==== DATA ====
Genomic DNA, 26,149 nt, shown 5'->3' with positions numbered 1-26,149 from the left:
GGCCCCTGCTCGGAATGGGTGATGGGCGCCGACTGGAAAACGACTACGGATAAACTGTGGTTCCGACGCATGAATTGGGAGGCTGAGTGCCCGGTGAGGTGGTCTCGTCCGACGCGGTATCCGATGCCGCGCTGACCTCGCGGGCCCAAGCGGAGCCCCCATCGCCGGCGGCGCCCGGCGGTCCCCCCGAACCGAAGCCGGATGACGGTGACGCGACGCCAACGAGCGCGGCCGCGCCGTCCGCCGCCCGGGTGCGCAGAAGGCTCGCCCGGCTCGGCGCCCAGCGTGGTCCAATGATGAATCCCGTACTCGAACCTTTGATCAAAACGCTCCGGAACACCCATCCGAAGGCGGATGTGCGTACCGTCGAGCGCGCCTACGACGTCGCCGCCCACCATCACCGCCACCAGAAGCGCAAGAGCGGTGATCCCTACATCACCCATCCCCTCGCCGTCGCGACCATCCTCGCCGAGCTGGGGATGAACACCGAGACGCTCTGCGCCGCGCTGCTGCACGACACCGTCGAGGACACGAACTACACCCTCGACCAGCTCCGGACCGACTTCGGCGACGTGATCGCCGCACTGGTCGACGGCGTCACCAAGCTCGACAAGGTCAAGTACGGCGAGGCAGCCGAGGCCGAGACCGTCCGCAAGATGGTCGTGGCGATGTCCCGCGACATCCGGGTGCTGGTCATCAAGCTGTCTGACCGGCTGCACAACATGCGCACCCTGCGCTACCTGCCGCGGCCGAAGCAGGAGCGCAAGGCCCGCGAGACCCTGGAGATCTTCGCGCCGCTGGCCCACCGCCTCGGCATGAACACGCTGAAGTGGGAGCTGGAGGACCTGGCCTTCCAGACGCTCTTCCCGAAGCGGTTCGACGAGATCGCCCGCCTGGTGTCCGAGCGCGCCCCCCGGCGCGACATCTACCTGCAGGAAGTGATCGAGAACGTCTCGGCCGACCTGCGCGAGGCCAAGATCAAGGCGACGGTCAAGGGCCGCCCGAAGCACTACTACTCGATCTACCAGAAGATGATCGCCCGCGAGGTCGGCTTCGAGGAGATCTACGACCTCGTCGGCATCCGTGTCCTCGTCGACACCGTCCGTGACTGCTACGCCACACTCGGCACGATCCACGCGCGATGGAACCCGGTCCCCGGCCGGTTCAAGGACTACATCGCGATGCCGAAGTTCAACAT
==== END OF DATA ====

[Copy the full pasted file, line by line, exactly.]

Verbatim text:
Genomic DNA, 26,149 nt, shown 5'->3' with positions numbered 1-26,149 from the left:
GGCCCCTGCTCGGAATGGGTGATGGGCGCCGACTGGAAAACGACTACGGATAAACTGTGGTTCCGACGCATGAATTGGGAGGCTGAGTGCCCGGTGAGGTGGTCTCGTCCGACGCGGTATCCGATGCCGCGCTGACCTCGCGGGCCCAAGCGGAGCCCCCATCGCCGGCGGCGCCCGGCGGTCCCCCCGAACCGAAGCCGGATGACGGTGACGCGACGCCAACGAGCGCGGCCGCGCCGTCCGCCGCCCGGGTGCGCAGAAGGCTCGCCCGGCTCGGCGCCCAGCGTGGTCCAATGATGAATCCCGTACTCGAACCTTTGATCAAAACGCTCCGGAACACCCATCCGAAGGCGGATGTGCGTACCGTCGAGCGCGCCTACGACGTCGCCGCCCACCATCACCGCCACCAGAAGCGCAAGAGCGGTGATCCCTACATCACCCATCCCCTCGCCGTCGCGACCATCCTCGCCGAGCTGGGGATGAACACCGAGACGCTCTGCGCCGCGCTGCTGCACGACACCGTCGAGGACACGAACTACACCCTCGACCAGCTCCGGACCGACTTCGGCGACGTGATCGCCGCACTGGTCGACGGCGTCACCAAGCTCGACAAGGTCAAGTACGGCGAGGCAGCCGAGGCCGAGACCGTCCGCAAGATGGTCGTGGCGATGTCCCGCGACATCCGGGTGCTGGTCATCAAGCTGTCTGACCGGCTGCACAACATGCGCACCCTGCGCTACCTGCCGCGGCCGAAGCAGGAGCGCAAGGCCCGCGAGACCCTGGAGATCTTCGCGCCGCTGGCCCACCGCCTCGGCATGAACACGCTGAAGTGGGAGCTGGAGGACCTGGCCTTCCAGACGCTCTTCCCGAAGCGGTTCGACGAGATCGCCCGCCTGGTGTCCGAGCGCGCCCCCCGGCGCGACATCTACCTGCAGGAAGTGATCGAGAACGTCTCGGCCGACCTGCGCGAGGCCAAGATCAAGGCGACGGTCAAGGGCCGCCCGAAGCACTACTACTCGATCTACCAGAAGATGATCGCCCGCGAGGTCGGCTTCGAGGAGATCTACGACCTCGTCGGCATCCGTGTCCTCGTCGACACCGTCCGTGACTGCTACGCCACACTCGGCACGATCCACGCGCGATGGAACCCGGTCCCCGGCCGGTTCAAGGACTACATCGCGATGCCGAAGTTCAACAT